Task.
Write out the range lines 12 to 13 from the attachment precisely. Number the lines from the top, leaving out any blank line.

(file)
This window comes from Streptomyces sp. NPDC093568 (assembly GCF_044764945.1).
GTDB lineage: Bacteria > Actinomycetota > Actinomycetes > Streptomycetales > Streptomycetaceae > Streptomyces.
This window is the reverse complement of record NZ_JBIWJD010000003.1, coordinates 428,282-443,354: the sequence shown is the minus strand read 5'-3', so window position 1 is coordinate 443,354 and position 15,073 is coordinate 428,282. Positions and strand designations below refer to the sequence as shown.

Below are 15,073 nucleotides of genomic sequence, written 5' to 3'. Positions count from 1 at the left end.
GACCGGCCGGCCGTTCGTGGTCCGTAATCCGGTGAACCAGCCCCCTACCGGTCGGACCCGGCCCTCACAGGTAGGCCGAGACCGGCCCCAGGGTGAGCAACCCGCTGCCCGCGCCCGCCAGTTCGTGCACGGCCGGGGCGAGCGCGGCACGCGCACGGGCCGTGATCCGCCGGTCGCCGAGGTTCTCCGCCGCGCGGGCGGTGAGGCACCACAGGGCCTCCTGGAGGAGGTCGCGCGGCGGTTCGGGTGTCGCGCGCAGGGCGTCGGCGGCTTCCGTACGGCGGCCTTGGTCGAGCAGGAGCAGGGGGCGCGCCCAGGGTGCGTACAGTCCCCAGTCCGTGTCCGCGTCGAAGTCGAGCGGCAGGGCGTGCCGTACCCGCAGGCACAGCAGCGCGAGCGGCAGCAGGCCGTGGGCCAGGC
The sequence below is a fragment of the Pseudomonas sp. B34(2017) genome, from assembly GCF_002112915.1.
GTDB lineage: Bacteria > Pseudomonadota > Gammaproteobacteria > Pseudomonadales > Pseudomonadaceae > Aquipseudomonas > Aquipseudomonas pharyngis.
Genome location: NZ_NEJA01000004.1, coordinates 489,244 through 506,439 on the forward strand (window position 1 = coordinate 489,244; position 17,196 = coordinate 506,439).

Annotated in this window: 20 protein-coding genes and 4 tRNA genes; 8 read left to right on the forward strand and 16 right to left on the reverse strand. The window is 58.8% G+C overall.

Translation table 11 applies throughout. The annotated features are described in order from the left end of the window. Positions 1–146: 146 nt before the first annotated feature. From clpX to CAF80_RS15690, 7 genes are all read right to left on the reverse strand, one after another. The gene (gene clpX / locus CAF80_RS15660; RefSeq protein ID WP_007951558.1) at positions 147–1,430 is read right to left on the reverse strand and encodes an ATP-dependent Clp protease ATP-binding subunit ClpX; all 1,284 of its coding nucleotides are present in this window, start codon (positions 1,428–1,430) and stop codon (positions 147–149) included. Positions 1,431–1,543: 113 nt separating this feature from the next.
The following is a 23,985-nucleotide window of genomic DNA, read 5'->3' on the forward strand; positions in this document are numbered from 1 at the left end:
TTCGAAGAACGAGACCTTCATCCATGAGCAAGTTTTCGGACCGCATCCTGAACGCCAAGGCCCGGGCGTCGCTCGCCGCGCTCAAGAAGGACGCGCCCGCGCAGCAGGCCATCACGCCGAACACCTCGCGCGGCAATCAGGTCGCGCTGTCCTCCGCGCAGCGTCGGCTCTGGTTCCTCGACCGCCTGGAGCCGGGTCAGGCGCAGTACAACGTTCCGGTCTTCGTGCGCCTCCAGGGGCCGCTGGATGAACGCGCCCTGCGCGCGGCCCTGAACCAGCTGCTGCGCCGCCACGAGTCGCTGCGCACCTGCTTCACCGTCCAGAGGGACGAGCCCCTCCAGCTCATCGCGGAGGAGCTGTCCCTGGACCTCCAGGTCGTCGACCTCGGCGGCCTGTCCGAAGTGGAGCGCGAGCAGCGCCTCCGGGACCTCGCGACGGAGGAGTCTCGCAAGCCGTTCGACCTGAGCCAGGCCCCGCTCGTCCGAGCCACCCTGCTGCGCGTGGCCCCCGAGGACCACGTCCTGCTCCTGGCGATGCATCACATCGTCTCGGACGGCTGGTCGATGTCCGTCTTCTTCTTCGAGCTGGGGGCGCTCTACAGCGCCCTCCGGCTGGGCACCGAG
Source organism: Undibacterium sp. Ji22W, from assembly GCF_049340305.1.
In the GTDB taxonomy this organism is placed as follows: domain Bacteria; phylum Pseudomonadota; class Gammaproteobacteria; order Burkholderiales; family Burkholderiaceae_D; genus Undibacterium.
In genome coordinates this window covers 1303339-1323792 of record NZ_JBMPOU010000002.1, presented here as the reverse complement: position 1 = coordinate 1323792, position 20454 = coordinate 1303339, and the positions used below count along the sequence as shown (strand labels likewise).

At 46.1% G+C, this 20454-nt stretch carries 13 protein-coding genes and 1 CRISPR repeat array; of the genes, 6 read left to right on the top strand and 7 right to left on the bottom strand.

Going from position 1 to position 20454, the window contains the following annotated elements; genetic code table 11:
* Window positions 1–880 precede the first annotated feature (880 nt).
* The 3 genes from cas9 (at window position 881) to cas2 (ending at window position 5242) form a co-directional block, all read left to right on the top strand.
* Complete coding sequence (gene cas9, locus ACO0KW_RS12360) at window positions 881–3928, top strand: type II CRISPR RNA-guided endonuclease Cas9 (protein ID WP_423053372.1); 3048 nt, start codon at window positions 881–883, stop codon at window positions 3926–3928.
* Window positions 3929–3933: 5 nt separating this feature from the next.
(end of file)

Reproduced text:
TTCGAAGAACGAGACCTTCATCCATGAGCAAGTTTTCGGACCGCATCCTGAACGCCAAGGCCCGGGCGTCGCTCGCCGCGCTCAAGAAGGACGCGCCCGCGCAGCAGGCCATCACGCCGAACACCTCGCGCGGCAATCAGGTCGCGCTGTCCTCCGCGCAGCGTCGGCTCTGGTTCCTCGACCGCCTGGAGCCGGGTCAGGCGCAGTACAACGTTCCGGTCTTCGTGCGCCTCCAGGGGCCGCTGGATGAACGCGCCCTGCGCGCGGCCCTGAACCAGCTGCTGCGCCGCCACGAGTCGCTGCGCACCTGCTTCACCGTCCAGAGGGACGAGCCCCTCCAGCTCATCGCGGAGGAGCTGTCCCTGGACCTCCAGGTCGTCGACCTCGGCGGCCTGTCCGAAGTGGAGCGCGAGCAGCGCCTCCGGGACCTCGCGACGGAGGAGTCTCGCAAGCCGTTCGACCTGAGCCAGGCCCCGCTCGTCCGAGCCACCCTGCTGCGCGTGGCCCCCGAGGACCACGTCCTGCTCCTGGCGATGCATCACATCGTCTCGGACGGCTGGTCGATGTCCGTCTTCTTCTTCGAGCTGGGGGCGCTCTACAGCGCCCTCCGGCTGGGCACCGAG
Source organism: Undibacterium sp. Ji22W, from assembly GCF_049340305.1.